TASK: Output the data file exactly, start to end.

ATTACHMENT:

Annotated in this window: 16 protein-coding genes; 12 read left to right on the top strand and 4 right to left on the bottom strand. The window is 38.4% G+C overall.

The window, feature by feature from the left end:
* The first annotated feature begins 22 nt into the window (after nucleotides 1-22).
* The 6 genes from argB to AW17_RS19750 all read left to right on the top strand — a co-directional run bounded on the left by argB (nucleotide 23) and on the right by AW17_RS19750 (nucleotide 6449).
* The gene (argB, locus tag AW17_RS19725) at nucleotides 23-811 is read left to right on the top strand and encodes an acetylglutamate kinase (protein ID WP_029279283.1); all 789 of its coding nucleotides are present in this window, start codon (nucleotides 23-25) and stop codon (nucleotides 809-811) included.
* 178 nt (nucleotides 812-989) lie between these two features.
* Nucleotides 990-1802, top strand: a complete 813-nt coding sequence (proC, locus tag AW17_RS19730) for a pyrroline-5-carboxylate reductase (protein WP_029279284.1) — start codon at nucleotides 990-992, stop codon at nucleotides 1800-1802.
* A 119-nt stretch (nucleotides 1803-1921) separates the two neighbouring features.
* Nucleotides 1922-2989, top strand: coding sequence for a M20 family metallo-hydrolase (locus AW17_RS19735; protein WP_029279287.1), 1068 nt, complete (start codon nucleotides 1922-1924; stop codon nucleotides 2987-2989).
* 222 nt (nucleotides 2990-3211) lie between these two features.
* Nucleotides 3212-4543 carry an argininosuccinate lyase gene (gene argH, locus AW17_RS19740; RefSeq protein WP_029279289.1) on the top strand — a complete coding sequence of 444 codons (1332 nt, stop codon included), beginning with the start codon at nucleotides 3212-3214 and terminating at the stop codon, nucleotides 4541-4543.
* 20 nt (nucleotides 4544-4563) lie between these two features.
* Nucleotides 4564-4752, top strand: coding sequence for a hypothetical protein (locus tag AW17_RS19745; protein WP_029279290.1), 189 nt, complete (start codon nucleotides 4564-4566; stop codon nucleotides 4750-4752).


Annotated in this window: 16 protein-coding genes; 12 read left to right on the top strand and 4 right to left on the bottom strand. The window is 38.4% G+C overall.

The window, feature by feature from the left end:
* The first annotated feature begins 22 nt into the window (after nucleotides 1-22).
* The 6 genes from argB to AW17_RS19750 all read left to right on the top strand — a co-directional run bounded on the left by argB (nucleotide 23) and on the right by AW17_RS19750 (nucleotide 6449).
* The gene (argB, locus tag AW17_RS19725) at nucleotides 23-811 is read left to right on the top strand and encodes an acetylglutamate kinase (protein ID WP_029279283.1); all 789 of its coding nucleotides are present in this window, start codon (nucleotides 23-25) and stop codon (nucleotides 809-811) included.
* 178 nt (nucleotides 812-989) lie between these two features.
* Nucleotides 990-1802, top strand: a complete 813-nt coding sequence (proC, locus tag AW17_RS19730) for a pyrroline-5-carboxylate reductase (protein WP_029279284.1) — start codon at nucleotides 990-992, stop codon at nucleotides 1800-1802.
* A 119-nt stretch (nucleotides 1803-1921) separates the two neighbouring features.
* Nucleotides 1922-2989, top strand: coding sequence for a M20 family metallo-hydrolase (locus AW17_RS19735; protein WP_029279287.1), 1068 nt, complete (start codon nucleotides 1922-1924; stop codon nucleotides 2987-2989).
* 222 nt (nucleotides 2990-3211) lie between these two features.
* Nucleotides 3212-4543 carry an argininosuccinate lyase gene (gene argH, locus AW17_RS19740; RefSeq protein WP_029279289.1) on the top strand — a complete coding sequence of 444 codons (1332 nt, stop codon included), beginning with the start codon at nucleotides 3212-3214 and terminating at the stop codon, nucleotides 4541-4543.
* 20 nt (nucleotides 4544-4563) lie between these two features.
* Nucleotides 4564-4752, top strand: coding sequence for a hypothetical protein (locus tag AW17_RS19745; protein WP_029279290.1), 189 nt, complete (start codon nucleotides 4564-4566; stop codon nucleotides 4750-4752).